{2jtab: Film Details}

Dracula (1958) - Blu-ray review U.K.Certification: UK:15.
Director
: Terence Fisher
Writer
: Jimmy Sangster
Cast: Christopher Lee; Peter Cushing; Michael Gough; Melissa Stribling
Genre: Horror
Tagline:
Don't Dare See It...Alone!
Memorable Movie Quote: "He would hide in the castle vaults for years we would lose him there"
Distributor:
Universal Pictures
Home Video Distributor: Lions Gate Home Entertainment UK Ltd
Official Site:
Release Date:
May 8, 1958
DVD/Blu-ray Release Date:
March 18, 2013 (UK)

Synopsis: Jonathan Harker, a student of vampires, ventures to Dracula's castle and attacks him. The revengeful vampire leaves his dark abode to prey on the family of his attacker's fiancee. The only man able to protect Harker and his fiancee is Dr. Van Helsing, a friend of Harker's. As a fellow-student of vampires, he's determined to destroy Dracula.

{2jtab: Blu-ray Review}

Dracula (1958) - Blu-ray review U.K.

Component Grades
Movie

Blu-ray Disc
4 stars

4 stars



Blu-ray Experience
4 stars

Blu-ray

Blu-ray Details:

Available on Blu-ray - March 18, 2013 (UK)
Screen Formats: 16:9 - 1.66:1
Subtitles For The Hearing Impaired: English
Number of Discs:
3; 1 x Blu-ray and 2 x DVD
Region Encoding: Region B/2

This newest 2012 Hammer restoration takes two cuts—the 2007 BFI restoration combined with the last reel of the long thought lost Japanese/Euro cut—and combines them into one resplendent new cut for Western audiences. The care taken on this one easily makes it the finest high definition Hammer film on the market to date. Grain is present throughout, retaining that vintage look it should have; repairs, de-noising, and edge enhancement are all but invisible; colours are bold and faithful to the era. This is a transfer that respects its source, and offers the best possible print of it seen to date.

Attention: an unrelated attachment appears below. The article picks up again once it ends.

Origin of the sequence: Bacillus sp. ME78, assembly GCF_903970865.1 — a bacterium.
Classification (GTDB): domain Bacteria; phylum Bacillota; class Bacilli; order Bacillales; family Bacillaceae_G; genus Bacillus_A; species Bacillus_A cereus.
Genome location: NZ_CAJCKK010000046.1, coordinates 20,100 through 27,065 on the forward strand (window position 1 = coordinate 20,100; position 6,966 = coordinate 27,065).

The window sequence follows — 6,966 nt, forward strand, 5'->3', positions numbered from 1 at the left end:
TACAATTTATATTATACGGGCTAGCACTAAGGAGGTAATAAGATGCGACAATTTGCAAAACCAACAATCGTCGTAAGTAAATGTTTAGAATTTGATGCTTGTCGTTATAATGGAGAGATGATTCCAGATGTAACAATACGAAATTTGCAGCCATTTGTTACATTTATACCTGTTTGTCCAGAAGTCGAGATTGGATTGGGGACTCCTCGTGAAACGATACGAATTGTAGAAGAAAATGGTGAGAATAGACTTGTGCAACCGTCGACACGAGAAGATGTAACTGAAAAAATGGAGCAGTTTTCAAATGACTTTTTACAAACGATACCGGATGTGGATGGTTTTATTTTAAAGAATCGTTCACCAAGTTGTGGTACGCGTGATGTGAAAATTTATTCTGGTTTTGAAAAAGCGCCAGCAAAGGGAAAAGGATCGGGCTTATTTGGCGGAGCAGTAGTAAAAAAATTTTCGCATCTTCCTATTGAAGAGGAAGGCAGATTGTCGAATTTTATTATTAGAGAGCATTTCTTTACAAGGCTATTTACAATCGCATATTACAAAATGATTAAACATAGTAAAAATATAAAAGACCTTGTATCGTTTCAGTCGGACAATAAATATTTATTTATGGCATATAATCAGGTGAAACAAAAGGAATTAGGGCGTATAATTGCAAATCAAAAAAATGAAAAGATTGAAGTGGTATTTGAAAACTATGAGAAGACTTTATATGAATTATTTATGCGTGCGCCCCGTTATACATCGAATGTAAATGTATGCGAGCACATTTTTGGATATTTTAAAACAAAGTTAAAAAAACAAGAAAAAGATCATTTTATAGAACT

Audio is also a fine restoration that respects its origins. The DTS-HD MA Dual Mono track is a cleaned and faithful representation of the film’s original soundtrack. Any hissing, pops, or faults from the track have been obliterated without detection. You won’t see your surround speakers sweating from this track, but the bombastic score will test your fronts, dialogue is as good as it’s ever been heard.

Special features are also decent, with featurettes covering the restoration of the lost Japanese cut footage, the making of the movie, and the censoring the film suffered all being informative, well produced, and interesting viewing, even to non-Hammer buffs.

Disc reviewed also contains a commentary (unpreviewed) and a 2 disc DVD copy of the movie as well. Pretty good package for a classic horror film.

Supplements:

Commentary:

  • Feature-length commentary track

Special Features:

  • Dracula’s seduction of Mina
  • Dracula’s sunlight disintegration
  • Photo Stills

{2jtab: Trailer}

{/2jtabs}

Movie Reviews

Our Tweets

 

You are here: Home Home Video Dracula (1958) - Blu-ray Review [UK]
Follow us on Twitter
Like us on Facebook
Google+
Letterboxd
Find us on Rotten Tomatoes